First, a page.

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Selling Up and Moving On; Preparation Tips for Making Your Business Sale a Success

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Selling Up and Moving On; Preparation Tips for Making Your Business Sale a Success

By Caron_Beesley, Contributor
Published: March 23, 2010

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Whether

you've reached the end of the road as a business owner and are looking to move

on, or have reached the point where you can 'cash-out' and reap significant

rewards from a business sale, the process of selling a business can be almost

as tricky to navigate as starting your dream business was in the first place.

In

addition to knowing when to sell, there are many decisions to be made and

obligations to be met - from structuring your sale, to finding a buyer,

managing regulatory ties and commitments, inventorying assets, transferring

ownership, and so on.

Below

are some tips and resources to help you understand some of the key aspects of

getting your business ready for sale.

Preparing for a Business Sale - Make

Sure your Business is in Good Shape

Market

factors play a huge role in the process of selling a business and much like

selling a home, getting your business ready for sale requires planning and

preparation. Just as you might keep your home freshly painted and your lawn

neatly trimmed in the run up to a sale, you will also want to make your

business looks equally attractive to a potential buyer.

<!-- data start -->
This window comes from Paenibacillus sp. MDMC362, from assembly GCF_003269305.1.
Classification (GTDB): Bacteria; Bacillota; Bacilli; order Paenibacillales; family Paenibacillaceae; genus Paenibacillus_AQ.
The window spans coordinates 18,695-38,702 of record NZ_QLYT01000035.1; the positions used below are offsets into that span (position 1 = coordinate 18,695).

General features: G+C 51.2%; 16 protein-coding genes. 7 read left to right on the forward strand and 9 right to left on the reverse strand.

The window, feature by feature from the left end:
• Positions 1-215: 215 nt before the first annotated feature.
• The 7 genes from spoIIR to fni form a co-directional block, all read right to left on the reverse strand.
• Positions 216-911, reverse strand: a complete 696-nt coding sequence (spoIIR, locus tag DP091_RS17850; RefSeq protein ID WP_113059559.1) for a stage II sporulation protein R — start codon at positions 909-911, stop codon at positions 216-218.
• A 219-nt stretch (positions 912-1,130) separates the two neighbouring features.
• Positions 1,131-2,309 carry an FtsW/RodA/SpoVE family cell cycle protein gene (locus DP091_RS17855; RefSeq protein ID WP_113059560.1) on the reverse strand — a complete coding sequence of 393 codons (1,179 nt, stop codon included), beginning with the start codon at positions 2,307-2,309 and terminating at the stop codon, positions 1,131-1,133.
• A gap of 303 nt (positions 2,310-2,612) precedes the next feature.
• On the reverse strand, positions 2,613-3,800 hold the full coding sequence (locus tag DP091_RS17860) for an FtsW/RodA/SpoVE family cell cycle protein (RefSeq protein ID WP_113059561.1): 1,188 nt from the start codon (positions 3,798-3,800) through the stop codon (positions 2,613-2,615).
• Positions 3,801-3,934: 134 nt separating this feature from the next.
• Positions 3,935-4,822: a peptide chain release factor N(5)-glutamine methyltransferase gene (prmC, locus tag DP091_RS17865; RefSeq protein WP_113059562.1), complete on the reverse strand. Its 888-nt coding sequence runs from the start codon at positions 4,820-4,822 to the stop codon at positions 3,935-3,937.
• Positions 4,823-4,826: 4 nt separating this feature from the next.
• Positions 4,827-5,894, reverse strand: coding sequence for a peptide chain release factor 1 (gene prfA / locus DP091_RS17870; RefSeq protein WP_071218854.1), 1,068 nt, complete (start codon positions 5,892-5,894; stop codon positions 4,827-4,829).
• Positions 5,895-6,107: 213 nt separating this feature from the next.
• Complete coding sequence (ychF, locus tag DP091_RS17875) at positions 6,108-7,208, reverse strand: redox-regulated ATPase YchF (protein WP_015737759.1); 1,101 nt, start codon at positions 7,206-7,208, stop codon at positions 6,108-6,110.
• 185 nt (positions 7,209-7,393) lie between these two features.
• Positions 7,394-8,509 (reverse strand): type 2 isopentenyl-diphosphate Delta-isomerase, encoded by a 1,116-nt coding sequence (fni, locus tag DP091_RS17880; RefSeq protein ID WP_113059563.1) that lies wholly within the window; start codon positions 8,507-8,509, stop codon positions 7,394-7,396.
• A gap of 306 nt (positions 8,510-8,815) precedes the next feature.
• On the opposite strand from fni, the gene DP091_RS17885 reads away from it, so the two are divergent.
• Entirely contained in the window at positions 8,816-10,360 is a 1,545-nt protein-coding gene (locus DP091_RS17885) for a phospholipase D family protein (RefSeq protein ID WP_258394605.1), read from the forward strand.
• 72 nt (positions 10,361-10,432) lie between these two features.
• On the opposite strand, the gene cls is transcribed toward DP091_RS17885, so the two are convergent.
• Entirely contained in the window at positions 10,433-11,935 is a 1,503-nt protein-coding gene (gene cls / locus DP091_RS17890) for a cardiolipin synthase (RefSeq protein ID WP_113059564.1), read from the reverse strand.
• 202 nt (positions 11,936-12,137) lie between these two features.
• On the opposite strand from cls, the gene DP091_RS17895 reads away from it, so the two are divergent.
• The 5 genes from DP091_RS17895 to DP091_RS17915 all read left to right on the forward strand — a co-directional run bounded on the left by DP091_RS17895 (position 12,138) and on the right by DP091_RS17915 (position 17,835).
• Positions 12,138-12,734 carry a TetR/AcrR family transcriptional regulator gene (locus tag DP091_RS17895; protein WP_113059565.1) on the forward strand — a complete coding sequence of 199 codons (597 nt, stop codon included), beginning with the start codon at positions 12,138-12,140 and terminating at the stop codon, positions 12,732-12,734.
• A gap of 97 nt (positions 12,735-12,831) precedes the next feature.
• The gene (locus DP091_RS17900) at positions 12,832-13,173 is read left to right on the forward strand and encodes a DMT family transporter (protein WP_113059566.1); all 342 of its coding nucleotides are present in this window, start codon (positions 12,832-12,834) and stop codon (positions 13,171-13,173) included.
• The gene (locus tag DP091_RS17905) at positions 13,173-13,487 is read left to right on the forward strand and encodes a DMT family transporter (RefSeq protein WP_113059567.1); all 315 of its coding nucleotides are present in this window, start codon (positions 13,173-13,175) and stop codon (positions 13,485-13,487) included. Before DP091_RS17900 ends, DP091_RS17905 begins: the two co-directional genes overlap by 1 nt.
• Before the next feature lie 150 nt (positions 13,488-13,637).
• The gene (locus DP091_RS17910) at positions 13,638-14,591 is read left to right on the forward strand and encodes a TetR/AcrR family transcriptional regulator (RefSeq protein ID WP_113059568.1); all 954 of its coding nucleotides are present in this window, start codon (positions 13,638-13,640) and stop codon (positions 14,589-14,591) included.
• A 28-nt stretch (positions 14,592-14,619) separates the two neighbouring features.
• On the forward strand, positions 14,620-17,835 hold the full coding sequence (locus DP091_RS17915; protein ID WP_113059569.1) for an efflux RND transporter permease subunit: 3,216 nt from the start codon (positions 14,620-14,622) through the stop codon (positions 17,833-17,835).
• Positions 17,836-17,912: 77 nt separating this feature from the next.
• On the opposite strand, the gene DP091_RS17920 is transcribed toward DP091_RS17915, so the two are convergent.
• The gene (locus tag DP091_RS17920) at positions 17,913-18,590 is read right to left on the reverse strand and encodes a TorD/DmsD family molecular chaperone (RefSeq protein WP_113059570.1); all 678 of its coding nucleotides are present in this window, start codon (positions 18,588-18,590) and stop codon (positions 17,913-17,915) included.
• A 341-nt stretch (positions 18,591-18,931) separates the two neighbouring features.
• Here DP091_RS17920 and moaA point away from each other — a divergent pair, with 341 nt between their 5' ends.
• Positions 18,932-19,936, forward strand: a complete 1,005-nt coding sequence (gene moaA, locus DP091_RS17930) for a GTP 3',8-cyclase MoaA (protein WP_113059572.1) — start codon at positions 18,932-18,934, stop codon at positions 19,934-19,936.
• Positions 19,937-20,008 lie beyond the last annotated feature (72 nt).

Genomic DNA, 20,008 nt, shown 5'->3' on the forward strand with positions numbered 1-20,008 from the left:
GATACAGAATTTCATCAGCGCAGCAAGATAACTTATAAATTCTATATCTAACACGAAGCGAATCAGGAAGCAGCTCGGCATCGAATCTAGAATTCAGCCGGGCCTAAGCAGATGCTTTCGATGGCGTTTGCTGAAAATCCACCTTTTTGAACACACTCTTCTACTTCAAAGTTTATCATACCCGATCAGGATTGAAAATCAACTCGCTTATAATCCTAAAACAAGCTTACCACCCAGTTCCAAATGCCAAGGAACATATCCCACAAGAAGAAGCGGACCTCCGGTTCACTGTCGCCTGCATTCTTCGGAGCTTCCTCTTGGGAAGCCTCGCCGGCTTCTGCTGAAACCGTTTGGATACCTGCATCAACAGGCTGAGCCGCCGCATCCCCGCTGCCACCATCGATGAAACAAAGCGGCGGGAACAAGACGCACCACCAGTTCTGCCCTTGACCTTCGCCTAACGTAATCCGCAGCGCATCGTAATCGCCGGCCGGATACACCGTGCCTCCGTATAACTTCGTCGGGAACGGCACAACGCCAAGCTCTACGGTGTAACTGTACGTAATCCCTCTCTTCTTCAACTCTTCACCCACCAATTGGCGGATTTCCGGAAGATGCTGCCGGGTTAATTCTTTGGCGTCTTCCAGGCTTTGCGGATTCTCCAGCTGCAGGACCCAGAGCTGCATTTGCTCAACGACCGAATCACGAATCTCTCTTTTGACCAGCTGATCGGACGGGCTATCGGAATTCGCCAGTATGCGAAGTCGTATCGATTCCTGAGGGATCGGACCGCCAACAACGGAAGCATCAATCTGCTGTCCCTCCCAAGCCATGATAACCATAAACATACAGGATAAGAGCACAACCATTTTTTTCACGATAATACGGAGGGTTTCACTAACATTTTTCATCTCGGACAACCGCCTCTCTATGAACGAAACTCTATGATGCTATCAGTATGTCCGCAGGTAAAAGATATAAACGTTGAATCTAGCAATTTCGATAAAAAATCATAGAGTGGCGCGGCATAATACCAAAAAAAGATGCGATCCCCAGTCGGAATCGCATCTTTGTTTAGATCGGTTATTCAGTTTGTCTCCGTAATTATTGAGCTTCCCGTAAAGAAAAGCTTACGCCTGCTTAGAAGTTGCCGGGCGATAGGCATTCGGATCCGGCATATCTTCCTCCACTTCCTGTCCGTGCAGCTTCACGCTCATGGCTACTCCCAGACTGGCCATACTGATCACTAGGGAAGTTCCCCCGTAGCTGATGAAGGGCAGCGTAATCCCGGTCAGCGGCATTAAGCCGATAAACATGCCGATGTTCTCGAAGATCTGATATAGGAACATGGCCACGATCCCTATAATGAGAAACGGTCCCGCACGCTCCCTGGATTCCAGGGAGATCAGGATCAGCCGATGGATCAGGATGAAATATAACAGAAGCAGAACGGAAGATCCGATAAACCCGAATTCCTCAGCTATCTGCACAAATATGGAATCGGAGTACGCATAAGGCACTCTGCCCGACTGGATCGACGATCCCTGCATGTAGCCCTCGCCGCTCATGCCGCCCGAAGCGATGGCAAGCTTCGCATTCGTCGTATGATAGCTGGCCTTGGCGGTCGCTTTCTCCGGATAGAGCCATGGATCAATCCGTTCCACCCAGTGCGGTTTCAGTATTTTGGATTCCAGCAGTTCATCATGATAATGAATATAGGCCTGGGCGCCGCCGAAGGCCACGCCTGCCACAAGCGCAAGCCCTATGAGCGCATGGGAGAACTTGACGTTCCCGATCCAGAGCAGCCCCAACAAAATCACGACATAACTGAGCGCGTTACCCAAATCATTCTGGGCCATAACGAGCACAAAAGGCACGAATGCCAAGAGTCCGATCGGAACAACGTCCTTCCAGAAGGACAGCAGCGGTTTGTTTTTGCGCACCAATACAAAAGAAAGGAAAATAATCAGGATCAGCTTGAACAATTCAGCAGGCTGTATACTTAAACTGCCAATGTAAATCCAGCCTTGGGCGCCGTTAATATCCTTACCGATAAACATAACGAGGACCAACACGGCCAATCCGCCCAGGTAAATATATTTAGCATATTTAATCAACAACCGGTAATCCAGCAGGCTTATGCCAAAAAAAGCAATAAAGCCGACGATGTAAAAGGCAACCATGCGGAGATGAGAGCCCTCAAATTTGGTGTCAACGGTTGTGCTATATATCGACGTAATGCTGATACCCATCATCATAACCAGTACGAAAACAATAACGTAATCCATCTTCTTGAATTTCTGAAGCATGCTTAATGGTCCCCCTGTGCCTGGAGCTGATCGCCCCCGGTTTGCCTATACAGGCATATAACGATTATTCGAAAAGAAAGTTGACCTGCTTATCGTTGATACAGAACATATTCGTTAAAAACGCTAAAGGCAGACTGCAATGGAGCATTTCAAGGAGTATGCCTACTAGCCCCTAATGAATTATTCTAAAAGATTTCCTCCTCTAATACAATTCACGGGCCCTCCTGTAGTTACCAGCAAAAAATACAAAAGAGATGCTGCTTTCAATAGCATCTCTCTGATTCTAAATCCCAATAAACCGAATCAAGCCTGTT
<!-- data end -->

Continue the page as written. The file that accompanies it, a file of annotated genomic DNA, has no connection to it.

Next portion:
Remember

the old adage 'what you put in is what you get out'.

Even

in a down economy, keeping your business in ship shape condition with sustained

sales and marketing efforts can help you position it for a quick and strong

sale when things start to pick up.

The

dichotomy is that when things do start to pick up, many entrepreneurs are

hesitant to back away from their business as they enjoy a boom time, the

consequence being that they often reject potential buyers, only to regret their

decision when their business takes a downward turn.

In

this 'Planning your Exit'

guide the Small

Business Administration (SBA) offers small

business owners tips and advice to maximize the value of their business while

developing a 'getting out' plan. It also includes a checklist of items

(including obligations to your employees, partners, property managers, and so

on) that should be considered as early in the process as possible.

Before the For Sale Sign Goes Up - Understand your Tax

Situation

Aside

from market conditions and the health of your business, another area to

consider before selling up is the tax ramifications of doing so.

As

sure as eggs are eggs, the IRS will take a large share of the money you receive

from a business sale. A CPA or tax expert can help you understand what to

expect in this regard but, as a rule, the structure of your business will

influence this number. For example most corporations, LLCs, partnerships, and